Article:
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LOUISVILLE, Ky. (WDRB) -- An NCAA infractions committee panel announced Friday that former Oklahoma State assistant men’s basketball coach Lamont Evans violated ethical-conduct rules by accepting up to $22,000 in bribes from financial advisers.

So what does that mean for the University of Louisville? Assistant coaches at Louisville alleged to have given money to a recruit’s family, even being in the room when the scheme was discussed (and, unfortunately for them, being caught by FBI surveillance). The university escaped the most serious Level I violations, but since it's already on probation, the rule book changes.

WDRB Sports Columnists' Rick Bozich and Eric Crawford break down what the OSU punishment means for the Cardinals going forward:

Bozich: The NCAA Committee on Infractions punished the Oklahoma State men’s basketball program Friday — and a chill washed over Kansas, North Carolina State, Auburn, Louisiana State, Arizona and the other programs that have been mentioned in the “Pay for Play” scandal that shook the game in 2017.

That, of course, includes the University of Louisville.

Locally, one question percolated immediately after the strong Oklahoma State penalties were announced:

If OSU got three years of probation, an NCAA Tournament post-season ban for 2020-21, scholarship reductions, recruiting restrictions, a fine and other penalties, what does that mean for Louisville, which received its notice of allegations last month?

This is not a great answer, but it’s an honest answer:

I don’t know.

Neither does anybody else. It’s risky trying to forecast how the NCAA will punish one program off the results of how it punished another program.

It’s difficult interpreting this as encouraging news for the resolution of Louisville’s case. I understand the folks who have already translated this into a one- or two-year tournament ban for the Cardinals.

It’s too soon. There is rarely a straight line or direct connection between cases.

Every school employs a different strategy and defense team. The NCAA rarely speaks with one voice or a consistent tone. It’s one reason everybody howls at the NCAA.

The Oklahoma State penalties were the result of a Level I violation allegedly made by former assistant coach Lamont Evans, who reportedly accepted between $18,150 and $22,000 in bribes to steer players to agents or financial advisors.

That is not what happened at Louisville.

The U of L program earned a notice of its single Level I violation for the program’s recruiting of Brian Bowen as well as three Level II violations. Louisville was also tagged with failing to adequately monitor the recruitment of an incoming, high-profile player.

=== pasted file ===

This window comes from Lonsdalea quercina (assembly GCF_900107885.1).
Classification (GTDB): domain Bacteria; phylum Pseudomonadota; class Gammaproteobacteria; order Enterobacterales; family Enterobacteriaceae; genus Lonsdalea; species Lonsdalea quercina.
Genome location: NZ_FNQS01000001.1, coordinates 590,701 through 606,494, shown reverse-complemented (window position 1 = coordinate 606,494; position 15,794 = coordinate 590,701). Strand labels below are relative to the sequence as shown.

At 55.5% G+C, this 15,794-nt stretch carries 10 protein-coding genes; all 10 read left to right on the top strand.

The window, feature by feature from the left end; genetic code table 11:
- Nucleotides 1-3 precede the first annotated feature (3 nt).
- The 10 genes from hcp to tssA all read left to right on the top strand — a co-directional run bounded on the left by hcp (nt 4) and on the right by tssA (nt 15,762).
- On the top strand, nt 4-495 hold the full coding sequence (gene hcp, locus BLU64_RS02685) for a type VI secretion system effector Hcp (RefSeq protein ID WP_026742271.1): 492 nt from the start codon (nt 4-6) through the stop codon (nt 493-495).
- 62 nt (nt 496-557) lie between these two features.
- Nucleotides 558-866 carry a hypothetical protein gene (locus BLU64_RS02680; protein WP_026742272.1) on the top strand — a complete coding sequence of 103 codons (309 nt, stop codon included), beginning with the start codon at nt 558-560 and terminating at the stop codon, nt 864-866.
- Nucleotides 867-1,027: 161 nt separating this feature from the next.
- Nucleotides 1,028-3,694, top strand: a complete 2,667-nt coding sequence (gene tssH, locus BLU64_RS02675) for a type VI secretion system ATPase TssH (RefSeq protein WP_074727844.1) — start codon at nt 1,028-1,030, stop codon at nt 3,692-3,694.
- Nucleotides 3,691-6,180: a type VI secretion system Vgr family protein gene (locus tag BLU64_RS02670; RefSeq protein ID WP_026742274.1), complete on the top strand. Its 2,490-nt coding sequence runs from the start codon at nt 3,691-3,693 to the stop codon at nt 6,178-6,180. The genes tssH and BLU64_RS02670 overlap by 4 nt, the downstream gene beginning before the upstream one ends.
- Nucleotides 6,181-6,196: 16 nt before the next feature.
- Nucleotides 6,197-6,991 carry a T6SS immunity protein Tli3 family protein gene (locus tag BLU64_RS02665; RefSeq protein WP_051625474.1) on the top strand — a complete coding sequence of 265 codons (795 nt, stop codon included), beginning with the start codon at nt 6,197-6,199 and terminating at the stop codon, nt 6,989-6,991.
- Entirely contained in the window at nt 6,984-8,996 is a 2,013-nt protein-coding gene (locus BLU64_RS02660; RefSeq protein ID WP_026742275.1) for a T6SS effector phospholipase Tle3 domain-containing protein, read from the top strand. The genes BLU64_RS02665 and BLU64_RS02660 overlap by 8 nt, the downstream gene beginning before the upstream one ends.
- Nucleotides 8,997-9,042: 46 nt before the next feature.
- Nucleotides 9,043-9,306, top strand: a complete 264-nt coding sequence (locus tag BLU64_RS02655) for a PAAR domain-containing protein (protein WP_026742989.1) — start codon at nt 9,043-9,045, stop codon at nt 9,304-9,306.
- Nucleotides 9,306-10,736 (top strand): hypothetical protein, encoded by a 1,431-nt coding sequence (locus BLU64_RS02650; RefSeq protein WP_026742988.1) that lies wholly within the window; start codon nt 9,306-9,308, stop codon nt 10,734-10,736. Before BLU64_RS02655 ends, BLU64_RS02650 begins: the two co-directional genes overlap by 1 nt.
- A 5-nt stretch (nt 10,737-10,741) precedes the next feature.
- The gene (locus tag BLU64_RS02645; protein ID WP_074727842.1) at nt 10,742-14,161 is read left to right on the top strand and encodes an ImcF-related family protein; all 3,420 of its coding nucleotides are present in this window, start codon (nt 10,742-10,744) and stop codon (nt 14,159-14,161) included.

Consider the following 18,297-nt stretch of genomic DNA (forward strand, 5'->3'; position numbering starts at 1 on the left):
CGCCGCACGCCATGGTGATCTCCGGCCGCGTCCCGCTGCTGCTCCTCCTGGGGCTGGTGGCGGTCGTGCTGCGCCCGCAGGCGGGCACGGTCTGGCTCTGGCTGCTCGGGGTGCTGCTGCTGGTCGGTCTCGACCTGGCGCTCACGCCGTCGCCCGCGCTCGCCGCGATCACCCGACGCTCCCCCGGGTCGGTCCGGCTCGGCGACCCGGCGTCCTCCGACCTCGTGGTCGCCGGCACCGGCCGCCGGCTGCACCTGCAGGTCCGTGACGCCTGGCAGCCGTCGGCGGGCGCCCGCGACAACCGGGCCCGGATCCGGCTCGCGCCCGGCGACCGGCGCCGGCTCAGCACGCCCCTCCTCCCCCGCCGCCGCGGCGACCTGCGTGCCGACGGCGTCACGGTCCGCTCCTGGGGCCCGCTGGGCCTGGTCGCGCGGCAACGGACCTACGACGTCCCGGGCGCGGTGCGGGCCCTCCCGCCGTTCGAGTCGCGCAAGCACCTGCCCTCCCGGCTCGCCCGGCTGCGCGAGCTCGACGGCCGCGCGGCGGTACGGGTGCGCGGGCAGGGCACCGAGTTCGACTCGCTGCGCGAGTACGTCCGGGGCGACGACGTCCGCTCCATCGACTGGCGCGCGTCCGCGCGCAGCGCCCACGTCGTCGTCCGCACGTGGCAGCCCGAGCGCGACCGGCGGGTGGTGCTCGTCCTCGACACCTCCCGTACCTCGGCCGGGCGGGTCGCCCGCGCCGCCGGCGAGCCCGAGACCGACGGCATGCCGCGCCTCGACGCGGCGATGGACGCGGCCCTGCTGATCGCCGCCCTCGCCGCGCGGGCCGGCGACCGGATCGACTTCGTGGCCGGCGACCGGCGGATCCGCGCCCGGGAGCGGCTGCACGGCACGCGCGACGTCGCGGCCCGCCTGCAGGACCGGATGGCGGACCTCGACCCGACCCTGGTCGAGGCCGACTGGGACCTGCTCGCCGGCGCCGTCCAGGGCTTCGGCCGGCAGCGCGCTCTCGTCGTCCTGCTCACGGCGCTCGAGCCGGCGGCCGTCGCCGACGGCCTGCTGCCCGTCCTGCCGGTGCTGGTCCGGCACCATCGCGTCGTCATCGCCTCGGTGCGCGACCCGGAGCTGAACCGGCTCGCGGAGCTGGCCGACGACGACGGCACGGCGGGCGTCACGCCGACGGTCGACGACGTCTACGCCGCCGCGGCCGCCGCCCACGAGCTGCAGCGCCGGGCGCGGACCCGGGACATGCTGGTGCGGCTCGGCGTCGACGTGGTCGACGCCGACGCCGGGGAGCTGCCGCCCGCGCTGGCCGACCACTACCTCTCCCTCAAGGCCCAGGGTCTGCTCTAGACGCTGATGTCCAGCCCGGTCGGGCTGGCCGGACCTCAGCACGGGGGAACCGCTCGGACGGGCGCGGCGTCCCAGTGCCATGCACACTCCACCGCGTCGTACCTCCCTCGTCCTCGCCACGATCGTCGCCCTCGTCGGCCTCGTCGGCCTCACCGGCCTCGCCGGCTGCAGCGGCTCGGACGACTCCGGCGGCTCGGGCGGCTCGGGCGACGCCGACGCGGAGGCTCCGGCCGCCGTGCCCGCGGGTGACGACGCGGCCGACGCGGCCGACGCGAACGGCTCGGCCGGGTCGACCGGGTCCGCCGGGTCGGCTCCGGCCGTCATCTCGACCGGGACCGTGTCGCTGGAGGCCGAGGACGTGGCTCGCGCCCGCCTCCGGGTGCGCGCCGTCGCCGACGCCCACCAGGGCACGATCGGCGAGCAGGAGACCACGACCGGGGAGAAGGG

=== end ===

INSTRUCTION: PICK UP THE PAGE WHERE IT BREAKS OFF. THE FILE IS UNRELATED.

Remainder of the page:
Louisville, unlike Oklahoma State, bounced its athletic director and entire basketball coaching staff. In fact, you could argue the U of L administration was more pro-active than any school mentioned in the “Play for Play,” drama.

But Louisville, unlike Oklahoma State, is also a repeat offender, a program alleged to have broken the rules while on NCAA probation.

Being charged with cheating while on probation remains a more significant concern for Louisville than any comparison to what happened at Oklahoma State.

That is the issue Louisville will have to clear as it moves forward.

Crawford: It’s always dangerous to infer that NCAA penalties for one school would mean similar penalties for another. But one Oklahoma State penalty seems pertinent when looking at its resolution against what Louisville might expect.

The allegation was a single Level I violation against then-associate head coach Lamont Evans for accepting bribes to steer players toward financial advisors Marty Blazer and Munish Sood. Evans pled guilty to bribery in January 2019, but cooperated in no way with the NCAA investigation.

The NCAA’s committee on infractions slapped Evans with a 10-year show cause, and hit Oklahoma State with a one-year postseason ban and financial and recruiting sanctions, citing a history of NCAA issues going back a number of years. It called the one-year ban a “standard” penalty for a Level I violation. OSU did not argue the facts of the case but did contest the “Level I” designation.

The Committee on Infractions did not agree. In Louisville’s case, some of the same distinctions are being made, but there are some differences. Its former assistant coaches have cooperated with the NCAA to some degree. And the coaches themselves are facing Level 2 violations, not Level 1. The school, however, is facing a Level I violation, and is a repeat offender, having just finished the penalty phase of the Katina Powell sex-for-recruits scandal when the alleged wrong doing in these allegations was going on.

Bottom line: OSU getting a one-year postseason ban from the NCAA makes it difficult to believe that Louisville can escape at least that, and could face worse, given the repeat-offender issue. OSU cooperated with the NCAA. It went through the traditional infractions process. And it still wound up with a postseason ban. OSU may still appeal.

Louisville officials are watching closely the developments with Kansas and N.C. State, which are going through the new Independent Accountability Resolution Process, which involves outside parties looking at the case to come to a final resolution that is not subject to appeal. The school has not yet decided which route it will take.

That could well be a fateful decision, as the school attempts to navigate a second national NCAA scandal in five years.

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